When Minesweeper Met Minecraft, A Gaming App Love Story

When Minesweeper Met Minecraft, A Gaming App Love Story

Mine: To extract ore or minerals from the earth. Mine: An explosive device used to destroy enemy personnel, shipping, fortifications, or equipment. Minecraft Sweeper: An explosive Android app about extracting ore and minerals from the earth used to destroy any free time you might have accumulated.

Developer K.Misiunas has taken two of the most beloved and addictive titles in the history of gaming and married them together in one startlingly fresh handheld experience. What sounds like nothing more than clever wordplay is in actuality one of the best iterations of gaming classic Minesweeper that I’ve ever played, much deeper than the simple Minecraft overlay I was expecting.

In keeping with the headline theme I attempted to come up with a situation where Minesweeper sat across the table from Minecraft in a New York deli enthusiastically faking an orgasm, but I just couldn’t do it. Minecraft Sweeper‘s orgasms are never faked.

If you’re looking for the purest Minesweeper experience you can always stick to Minecraft Sweeper‘s Classic mode, in which you have but one life to give for your resource gathering. Use the numbers to calculate the chances of a Creeper, Zombie, or Lava lurking underneath adjacent squares, marking danger with torches until all of the minerals are completed. It’s good old-fashioned Minesweeper fun, but the real joy of this bizarre amalgamation is Adventure mode.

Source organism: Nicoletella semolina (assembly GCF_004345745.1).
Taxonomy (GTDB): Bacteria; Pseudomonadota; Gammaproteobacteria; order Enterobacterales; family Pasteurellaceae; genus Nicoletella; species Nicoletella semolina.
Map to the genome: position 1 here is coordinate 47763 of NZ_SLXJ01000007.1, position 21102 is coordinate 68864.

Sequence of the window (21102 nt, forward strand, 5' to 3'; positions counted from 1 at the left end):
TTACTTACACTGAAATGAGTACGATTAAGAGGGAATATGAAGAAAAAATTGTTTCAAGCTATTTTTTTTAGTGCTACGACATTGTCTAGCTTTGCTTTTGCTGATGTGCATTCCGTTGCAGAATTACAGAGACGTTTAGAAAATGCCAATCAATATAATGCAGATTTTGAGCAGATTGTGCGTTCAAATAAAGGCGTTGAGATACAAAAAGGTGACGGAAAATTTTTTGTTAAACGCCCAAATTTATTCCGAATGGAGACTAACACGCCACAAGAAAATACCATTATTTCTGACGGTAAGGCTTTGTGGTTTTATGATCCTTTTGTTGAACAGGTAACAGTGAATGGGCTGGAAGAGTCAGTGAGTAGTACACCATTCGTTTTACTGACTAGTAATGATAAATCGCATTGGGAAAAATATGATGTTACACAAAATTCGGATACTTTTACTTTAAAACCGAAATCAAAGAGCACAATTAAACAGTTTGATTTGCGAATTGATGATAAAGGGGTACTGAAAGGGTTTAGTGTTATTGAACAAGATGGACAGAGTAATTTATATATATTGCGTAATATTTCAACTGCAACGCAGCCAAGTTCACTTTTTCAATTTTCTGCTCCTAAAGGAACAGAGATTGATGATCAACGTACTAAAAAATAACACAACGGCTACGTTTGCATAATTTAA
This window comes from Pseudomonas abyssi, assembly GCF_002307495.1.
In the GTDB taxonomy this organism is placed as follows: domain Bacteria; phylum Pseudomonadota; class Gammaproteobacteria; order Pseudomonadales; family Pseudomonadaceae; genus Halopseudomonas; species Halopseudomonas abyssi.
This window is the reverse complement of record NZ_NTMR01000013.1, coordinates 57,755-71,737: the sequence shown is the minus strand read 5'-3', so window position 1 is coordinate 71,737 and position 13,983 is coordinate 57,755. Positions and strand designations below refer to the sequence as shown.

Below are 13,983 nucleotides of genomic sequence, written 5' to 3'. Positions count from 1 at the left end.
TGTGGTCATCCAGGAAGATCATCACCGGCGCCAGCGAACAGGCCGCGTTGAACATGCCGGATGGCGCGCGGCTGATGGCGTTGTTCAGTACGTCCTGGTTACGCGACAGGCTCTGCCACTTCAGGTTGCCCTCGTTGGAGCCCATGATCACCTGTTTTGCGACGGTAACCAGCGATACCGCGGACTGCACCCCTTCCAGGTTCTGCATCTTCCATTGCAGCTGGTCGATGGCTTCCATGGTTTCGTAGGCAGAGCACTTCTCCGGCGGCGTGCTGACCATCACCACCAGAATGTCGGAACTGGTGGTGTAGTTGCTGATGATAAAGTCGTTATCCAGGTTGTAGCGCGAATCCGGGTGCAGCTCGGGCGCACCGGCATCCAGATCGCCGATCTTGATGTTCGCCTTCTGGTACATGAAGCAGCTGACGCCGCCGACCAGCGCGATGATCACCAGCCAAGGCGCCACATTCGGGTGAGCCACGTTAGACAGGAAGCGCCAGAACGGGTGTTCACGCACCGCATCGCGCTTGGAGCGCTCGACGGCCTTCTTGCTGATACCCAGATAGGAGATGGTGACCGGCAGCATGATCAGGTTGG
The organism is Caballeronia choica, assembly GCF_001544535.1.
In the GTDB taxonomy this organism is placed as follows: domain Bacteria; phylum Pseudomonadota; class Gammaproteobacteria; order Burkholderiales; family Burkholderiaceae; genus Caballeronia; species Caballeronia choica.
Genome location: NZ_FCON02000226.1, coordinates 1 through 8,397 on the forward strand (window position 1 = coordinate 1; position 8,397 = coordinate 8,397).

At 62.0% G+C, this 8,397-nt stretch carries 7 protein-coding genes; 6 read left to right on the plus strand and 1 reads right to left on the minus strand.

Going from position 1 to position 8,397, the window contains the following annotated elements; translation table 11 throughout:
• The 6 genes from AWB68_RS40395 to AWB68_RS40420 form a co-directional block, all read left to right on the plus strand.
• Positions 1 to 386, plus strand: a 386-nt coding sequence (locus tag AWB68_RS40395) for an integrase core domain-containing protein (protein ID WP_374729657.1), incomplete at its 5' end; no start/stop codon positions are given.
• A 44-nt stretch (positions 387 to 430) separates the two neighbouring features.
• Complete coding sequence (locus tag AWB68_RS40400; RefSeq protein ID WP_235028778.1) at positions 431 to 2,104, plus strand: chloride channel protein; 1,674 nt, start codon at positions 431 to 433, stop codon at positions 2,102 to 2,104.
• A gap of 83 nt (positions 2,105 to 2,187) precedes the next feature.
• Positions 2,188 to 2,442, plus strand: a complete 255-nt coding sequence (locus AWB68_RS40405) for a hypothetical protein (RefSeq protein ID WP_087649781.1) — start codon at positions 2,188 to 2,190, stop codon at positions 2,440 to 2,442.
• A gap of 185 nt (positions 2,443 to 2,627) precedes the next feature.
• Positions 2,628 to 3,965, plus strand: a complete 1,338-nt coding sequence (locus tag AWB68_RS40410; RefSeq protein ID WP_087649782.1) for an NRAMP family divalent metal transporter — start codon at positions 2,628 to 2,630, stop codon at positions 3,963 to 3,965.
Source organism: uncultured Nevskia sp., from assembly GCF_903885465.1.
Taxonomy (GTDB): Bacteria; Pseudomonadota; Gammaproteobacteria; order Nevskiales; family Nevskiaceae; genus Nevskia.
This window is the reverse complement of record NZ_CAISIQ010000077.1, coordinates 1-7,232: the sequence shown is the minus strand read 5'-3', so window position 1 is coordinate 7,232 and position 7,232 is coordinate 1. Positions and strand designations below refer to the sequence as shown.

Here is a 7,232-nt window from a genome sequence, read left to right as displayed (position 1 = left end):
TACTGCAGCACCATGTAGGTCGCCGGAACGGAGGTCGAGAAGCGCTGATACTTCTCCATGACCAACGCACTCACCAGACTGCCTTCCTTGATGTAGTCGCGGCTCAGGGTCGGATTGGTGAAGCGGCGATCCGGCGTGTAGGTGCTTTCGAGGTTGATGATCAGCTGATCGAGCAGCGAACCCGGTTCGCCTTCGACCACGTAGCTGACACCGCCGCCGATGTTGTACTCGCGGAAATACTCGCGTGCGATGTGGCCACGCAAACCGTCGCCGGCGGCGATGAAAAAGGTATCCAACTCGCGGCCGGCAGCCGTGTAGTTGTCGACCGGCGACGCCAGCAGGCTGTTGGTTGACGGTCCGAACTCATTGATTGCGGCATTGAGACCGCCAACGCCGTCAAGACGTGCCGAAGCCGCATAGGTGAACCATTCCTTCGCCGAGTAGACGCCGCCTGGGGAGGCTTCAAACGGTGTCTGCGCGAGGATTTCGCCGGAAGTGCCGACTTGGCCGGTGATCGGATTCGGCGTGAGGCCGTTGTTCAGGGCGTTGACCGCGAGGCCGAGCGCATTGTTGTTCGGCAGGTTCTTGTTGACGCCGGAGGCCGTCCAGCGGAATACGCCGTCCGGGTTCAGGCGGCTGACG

Adventure mode begins like every game of Minesweeper has begun since its early origins as a mainframe game in the ’60s and ’70s; the agonising blind touch with the hope that a large chunk of the board will be revealed. Unlike the original game, however, in Minecraft Sweeper‘s Adventure mode you’ve got four lives to burn through, so fingering a Creeper isn’t necessary the end of the world.

There’s also a “with food” option for Adventure mode, which hides life-replenishing meat underneath certain squares. This is especially handy when playing on one of the game’s randomly generated Infinite playfields, which truly live up to the name. I’ve never spent a half-hour on a single Minesweeper board. Much of that may have been spent fretting over which block to guess in a field filled with large numbers, but my brain probably needed the exercise.

Somme folks (Minecraft players especially) might look at Minecraft Sweeper and dismiss it as nothing but an unabashed attempt to make a quick buck off of the success of Mojang’s indie sandbox sensation. To those people I point out that the game is available on the Android Market for the low, low, cost of free, so no quick buck is being made. This is a labour of love, sweet love.

Simple, elegant and infinitely engrossing, Minecraft Sweeper marries two game concepts together so completely you’ll want to throw rice as they duck into the limo, tears of joy streaming down your face. Don’t they look happy together?

Minecraft Sweeper [Android Market]


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